The U.S. Department of Agriculture has opened Farm Service Agency offices in the Wisconsin counties of Vernon and Monroe, and in Fillmore County, Minn., for three days to help farmers with existing loans and provide tax documents borrowers need to file by the IRS deadline.
Those offices opened Thursday and will be open Friday and Tuesday during regular business hours to process loan payments made before the end of 2018 and expiring financing statements, according to a USDA press release. The offices hours are part of a nationwide program open some offices to help farmers during the government shutdown.
However, these offices will not be able to process new direct or facility loans, farm loan guarantees, marketing assistance loans or new applications for the Market Facilitation Program —designed to mitigate effects of the trade war between the U.S. and China — or certify production numbers for MFP payments. Nor will the offices perform services under the Dairy Margin Protection Program, put in place in 2014 to help farmers recoup financial losses if the cost to feed livestock becomes greater than the all-milk market price.
“Until Congress sends President Trump an appropriations bill in the form that he will sign, we are doing our best to minimize the impact of the partial federal funding lapse on America’s agricultural producers,” Sonny Perdue, the U.S. Secretary of Agriculture, said in the press release. “We are bringing back part of our FSA team to help producers with existing farm loans.”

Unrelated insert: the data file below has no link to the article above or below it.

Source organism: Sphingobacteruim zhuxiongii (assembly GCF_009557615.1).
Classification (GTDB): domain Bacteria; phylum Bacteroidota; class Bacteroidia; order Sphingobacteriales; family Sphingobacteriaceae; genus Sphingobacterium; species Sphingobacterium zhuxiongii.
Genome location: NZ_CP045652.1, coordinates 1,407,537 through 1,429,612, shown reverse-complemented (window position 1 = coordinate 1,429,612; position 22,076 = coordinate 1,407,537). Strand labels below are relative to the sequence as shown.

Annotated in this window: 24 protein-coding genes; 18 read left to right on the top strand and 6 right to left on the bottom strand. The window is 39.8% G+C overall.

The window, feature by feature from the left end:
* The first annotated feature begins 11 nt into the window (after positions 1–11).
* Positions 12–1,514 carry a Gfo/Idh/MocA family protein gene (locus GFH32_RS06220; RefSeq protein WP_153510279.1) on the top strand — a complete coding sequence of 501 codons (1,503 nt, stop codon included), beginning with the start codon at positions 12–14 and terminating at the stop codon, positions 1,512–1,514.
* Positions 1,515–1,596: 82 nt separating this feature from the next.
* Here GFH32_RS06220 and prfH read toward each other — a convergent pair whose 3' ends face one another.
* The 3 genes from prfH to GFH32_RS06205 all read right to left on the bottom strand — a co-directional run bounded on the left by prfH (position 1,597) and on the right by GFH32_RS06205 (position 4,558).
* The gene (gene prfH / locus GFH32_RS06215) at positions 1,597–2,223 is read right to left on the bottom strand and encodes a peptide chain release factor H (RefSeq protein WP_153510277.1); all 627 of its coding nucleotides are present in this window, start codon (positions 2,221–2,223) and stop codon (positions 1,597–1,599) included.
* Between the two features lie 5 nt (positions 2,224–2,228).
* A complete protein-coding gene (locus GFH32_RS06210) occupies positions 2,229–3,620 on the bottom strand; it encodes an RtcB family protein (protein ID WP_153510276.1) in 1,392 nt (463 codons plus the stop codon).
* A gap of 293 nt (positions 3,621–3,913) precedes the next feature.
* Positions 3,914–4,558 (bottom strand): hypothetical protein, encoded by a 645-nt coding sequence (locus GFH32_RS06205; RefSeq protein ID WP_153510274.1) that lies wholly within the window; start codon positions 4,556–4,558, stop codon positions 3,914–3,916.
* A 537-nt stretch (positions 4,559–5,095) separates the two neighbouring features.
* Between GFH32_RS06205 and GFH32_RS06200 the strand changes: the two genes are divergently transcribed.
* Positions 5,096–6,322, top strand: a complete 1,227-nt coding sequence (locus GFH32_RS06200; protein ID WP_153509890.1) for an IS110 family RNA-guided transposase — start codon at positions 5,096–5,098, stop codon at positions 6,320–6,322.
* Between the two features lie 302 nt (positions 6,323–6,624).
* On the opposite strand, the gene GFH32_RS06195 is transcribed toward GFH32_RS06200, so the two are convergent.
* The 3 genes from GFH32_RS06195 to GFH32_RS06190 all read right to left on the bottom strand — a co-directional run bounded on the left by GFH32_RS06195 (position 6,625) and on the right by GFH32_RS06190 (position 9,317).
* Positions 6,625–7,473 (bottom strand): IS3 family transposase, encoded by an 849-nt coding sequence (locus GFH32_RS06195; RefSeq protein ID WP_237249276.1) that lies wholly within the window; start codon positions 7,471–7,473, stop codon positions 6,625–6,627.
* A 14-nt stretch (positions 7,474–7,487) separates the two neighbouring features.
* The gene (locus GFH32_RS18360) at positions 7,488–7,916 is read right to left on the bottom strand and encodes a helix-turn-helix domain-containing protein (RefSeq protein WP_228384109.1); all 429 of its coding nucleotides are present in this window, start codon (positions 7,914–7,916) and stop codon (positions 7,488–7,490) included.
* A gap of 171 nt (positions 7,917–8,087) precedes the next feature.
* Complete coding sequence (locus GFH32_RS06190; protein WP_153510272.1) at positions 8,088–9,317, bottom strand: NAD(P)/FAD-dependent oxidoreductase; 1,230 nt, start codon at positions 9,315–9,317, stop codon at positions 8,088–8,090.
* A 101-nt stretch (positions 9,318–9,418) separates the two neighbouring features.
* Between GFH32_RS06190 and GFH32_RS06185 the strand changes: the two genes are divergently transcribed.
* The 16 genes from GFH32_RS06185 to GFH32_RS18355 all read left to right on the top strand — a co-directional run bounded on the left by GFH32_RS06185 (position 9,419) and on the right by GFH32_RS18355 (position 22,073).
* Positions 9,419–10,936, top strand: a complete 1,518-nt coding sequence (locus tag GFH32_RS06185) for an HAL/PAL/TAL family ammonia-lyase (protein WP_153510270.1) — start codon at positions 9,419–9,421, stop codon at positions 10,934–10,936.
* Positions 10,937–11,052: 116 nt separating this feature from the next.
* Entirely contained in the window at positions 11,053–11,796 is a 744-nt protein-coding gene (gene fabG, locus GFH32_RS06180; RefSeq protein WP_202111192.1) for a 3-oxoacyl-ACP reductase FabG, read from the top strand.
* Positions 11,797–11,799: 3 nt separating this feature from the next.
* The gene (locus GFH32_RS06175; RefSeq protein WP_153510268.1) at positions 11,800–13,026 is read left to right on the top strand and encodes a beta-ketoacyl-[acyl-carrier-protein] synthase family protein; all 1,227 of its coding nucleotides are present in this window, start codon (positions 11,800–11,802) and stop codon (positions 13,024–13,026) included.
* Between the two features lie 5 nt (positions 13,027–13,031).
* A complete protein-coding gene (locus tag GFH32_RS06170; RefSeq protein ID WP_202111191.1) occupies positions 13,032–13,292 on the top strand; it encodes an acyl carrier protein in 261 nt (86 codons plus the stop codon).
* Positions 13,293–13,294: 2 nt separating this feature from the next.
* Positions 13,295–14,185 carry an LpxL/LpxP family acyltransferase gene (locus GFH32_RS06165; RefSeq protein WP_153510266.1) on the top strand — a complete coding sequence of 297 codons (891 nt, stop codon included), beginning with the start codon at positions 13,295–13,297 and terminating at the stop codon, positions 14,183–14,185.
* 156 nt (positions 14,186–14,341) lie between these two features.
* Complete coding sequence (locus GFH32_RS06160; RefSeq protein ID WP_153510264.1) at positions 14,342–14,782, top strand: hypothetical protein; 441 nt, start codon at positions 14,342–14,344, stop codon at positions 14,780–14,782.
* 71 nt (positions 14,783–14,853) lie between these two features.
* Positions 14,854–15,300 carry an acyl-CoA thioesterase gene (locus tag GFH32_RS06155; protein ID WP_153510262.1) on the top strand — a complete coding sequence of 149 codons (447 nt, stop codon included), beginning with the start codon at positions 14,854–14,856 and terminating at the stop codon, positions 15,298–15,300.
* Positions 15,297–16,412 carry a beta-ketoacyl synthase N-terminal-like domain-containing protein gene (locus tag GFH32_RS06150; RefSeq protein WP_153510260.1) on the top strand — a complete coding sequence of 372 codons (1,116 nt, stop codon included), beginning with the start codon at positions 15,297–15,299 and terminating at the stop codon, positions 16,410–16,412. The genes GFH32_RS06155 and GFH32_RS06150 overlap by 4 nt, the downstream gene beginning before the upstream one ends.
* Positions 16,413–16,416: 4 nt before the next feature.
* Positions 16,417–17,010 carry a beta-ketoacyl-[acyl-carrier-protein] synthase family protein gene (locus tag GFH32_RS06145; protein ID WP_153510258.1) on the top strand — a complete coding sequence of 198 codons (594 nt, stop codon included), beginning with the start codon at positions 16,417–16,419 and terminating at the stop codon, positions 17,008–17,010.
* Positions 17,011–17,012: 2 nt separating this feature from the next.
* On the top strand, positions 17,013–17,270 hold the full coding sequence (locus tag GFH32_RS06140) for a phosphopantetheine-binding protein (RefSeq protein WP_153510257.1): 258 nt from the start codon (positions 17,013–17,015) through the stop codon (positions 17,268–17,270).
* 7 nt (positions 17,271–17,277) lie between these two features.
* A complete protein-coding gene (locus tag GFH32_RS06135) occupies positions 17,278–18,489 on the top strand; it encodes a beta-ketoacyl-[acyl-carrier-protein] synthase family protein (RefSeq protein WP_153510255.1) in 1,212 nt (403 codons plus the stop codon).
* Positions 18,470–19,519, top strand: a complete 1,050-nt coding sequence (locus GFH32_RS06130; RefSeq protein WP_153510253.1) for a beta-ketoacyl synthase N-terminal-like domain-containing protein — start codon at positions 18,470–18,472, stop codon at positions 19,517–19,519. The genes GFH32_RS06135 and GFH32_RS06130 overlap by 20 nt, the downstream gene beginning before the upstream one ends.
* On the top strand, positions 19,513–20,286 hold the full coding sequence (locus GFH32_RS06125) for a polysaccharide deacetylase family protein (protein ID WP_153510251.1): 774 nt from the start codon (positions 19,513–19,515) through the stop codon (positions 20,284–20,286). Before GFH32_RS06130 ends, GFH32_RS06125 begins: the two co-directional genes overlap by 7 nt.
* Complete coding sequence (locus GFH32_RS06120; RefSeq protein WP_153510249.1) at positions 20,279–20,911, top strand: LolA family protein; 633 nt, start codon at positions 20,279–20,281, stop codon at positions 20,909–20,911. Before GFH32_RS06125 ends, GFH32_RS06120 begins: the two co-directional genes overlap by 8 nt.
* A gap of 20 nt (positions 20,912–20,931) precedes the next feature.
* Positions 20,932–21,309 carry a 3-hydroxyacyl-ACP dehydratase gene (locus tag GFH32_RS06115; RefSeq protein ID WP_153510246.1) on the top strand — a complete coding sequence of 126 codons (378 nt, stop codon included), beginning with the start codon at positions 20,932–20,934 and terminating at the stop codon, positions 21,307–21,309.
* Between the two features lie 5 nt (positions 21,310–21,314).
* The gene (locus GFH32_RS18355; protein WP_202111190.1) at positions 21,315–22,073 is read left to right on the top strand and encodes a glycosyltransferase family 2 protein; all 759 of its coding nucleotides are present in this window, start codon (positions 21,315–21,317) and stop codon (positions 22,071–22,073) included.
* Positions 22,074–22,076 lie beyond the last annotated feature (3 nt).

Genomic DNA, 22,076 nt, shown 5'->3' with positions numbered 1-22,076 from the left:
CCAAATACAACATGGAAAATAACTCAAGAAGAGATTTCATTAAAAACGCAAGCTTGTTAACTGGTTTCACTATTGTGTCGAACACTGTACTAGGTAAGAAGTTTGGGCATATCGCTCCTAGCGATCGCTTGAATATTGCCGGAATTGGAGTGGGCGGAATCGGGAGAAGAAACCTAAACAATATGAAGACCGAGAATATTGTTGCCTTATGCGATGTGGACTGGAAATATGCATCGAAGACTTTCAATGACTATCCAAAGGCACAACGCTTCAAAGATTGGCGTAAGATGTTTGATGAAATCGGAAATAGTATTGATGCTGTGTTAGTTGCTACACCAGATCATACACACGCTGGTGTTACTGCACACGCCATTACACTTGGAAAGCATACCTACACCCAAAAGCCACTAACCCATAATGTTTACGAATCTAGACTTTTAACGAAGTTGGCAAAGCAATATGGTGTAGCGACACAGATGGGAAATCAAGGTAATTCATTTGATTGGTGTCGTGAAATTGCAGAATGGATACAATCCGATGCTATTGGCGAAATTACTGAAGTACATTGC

U.S. Rep. Ron Kind, D-La Crosse, called the measure a piecemeal approach to placating a growing number of farmers affected by the shutdown. Agriculture production is a large part of Wisconsin’s economy that is directly and negatively affected when the FSA isn’t fully functioning, Kind said. “People are getting hurt, back home.
“The FSA offices aren’t up and functioning at a crucial time of the year when [farmers] have to make planting decisions, get operating loans, buy their seed and fuel and fertilizer for the upcoming season,” Kind said in an interview. “I know [FSA employees] are going to go in and they’re going to do the best job they can under an incredible amount of stress because of the time limits that they’re operating, and they’re not even getting paid. This is so unfair to them.”
Brad Kremer, owner of Hillcrest Family Farms in Pittsville, Wis., filed paperwork to receive his payment for the 2018 fall crop from the MFP just before the start of the government shutdown in late December, but because the shutdown began before his paperwork was processed, he’s still waiting to receive his check. Most farmers in Wisconsin have not received their second payment due to the state’s late harvest, as the program requires farmers to certify their crop post-harvest in order to get paid, Kremer said.
“Whether you were depending on those payments to do something specifically, whether it was to pay a bill or purchase [seed or equipment] for 2019, that money’s not coming through,” Kremer said. “Most farmers are in survival mode right now.”
The deadline to submit paperwork for the MFP payment was initially Jan. 15, but Secretary Perdue has extended that date as many days as the government remains shuttered.
Prior to the shutdown, it was possible for farmers to received their MFP payments as soon as seven days after submitting the necessary paperwork. Some farmers fear there could be a backlog that will extend that wait well into the approaching planting season, Kremer said.
Kevin Hoyer, a farmer in West Salem, said the shutdown has not affected his business, as he was able to certify his crop, send in his paperwork and receive his payment before the federal impasse, but he fears the backlog certifying crops and processing payments will hurt rural communities that have struggled in recent years.
“While the ag sector in La Crosse county is a minority, the ag economy is not, and that drives the rural economy, which is hurting,” Hoyer said. “Not because of the government shutdown and not necessarily because of the tariffs but because of the economic pressures that have been put on agriculture in the past four to seven years.”
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